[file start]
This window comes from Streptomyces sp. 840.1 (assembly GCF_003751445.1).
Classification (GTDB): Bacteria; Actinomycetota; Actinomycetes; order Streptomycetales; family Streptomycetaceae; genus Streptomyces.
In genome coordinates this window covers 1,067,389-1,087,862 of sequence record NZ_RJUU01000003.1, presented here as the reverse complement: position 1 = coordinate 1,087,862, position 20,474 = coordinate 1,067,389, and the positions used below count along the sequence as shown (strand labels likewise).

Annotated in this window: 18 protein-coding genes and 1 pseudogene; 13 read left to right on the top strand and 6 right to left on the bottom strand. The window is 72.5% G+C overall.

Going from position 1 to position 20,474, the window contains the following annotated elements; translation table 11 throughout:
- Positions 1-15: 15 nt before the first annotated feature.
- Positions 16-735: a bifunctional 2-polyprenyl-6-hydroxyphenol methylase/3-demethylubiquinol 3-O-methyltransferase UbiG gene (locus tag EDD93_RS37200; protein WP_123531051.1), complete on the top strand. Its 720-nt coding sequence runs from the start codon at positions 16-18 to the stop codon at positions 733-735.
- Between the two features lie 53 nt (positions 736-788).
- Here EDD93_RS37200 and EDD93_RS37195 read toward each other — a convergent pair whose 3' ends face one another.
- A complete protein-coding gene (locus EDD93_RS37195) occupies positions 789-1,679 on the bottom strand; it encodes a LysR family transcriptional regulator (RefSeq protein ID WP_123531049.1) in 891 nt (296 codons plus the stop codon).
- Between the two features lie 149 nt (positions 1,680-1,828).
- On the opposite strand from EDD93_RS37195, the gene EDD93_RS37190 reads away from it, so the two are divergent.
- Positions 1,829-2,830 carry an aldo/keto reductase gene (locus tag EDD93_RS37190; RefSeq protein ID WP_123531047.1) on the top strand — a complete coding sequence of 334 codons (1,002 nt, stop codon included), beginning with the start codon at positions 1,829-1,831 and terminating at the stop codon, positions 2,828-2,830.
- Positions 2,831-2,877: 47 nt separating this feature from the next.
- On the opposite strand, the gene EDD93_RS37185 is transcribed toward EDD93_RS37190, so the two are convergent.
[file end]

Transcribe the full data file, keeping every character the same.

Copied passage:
This window comes from Streptomyces sp. 840.1 (assembly GCF_003751445.1).
Classification (GTDB): Bacteria; Actinomycetota; Actinomycetes; order Streptomycetales; family Streptomycetaceae; genus Streptomyces.
In genome coordinates this window covers 1,067,389-1,087,862 of sequence record NZ_RJUU01000003.1, presented here as the reverse complement: position 1 = coordinate 1,087,862, position 20,474 = coordinate 1,067,389, and the positions used below count along the sequence as shown (strand labels likewise).

Annotated in this window: 18 protein-coding genes and 1 pseudogene; 13 read left to right on the top strand and 6 right to left on the bottom strand. The window is 72.5% G+C overall.

Going from position 1 to position 20,474, the window contains the following annotated elements; translation table 11 throughout:
- Positions 1-15: 15 nt before the first annotated feature.
- Positions 16-735: a bifunctional 2-polyprenyl-6-hydroxyphenol methylase/3-demethylubiquinol 3-O-methyltransferase UbiG gene (locus tag EDD93_RS37200; protein WP_123531051.1), complete on the top strand. Its 720-nt coding sequence runs from the start codon at positions 16-18 to the stop codon at positions 733-735.
- Between the two features lie 53 nt (positions 736-788).
- Here EDD93_RS37200 and EDD93_RS37195 read toward each other — a convergent pair whose 3' ends face one another.
- A complete protein-coding gene (locus EDD93_RS37195) occupies positions 789-1,679 on the bottom strand; it encodes a LysR family transcriptional regulator (RefSeq protein ID WP_123531049.1) in 891 nt (296 codons plus the stop codon).
- Between the two features lie 149 nt (positions 1,680-1,828).
- On the opposite strand from EDD93_RS37195, the gene EDD93_RS37190 reads away from it, so the two are divergent.
- Positions 1,829-2,830 carry an aldo/keto reductase gene (locus tag EDD93_RS37190; RefSeq protein ID WP_123531047.1) on the top strand — a complete coding sequence of 334 codons (1,002 nt, stop codon included), beginning with the start codon at positions 1,829-1,831 and terminating at the stop codon, positions 2,828-2,830.
- Positions 2,831-2,877: 47 nt separating this feature from the next.
- On the opposite strand, the gene EDD93_RS37185 is transcribed toward EDD93_RS37190, so the two are convergent.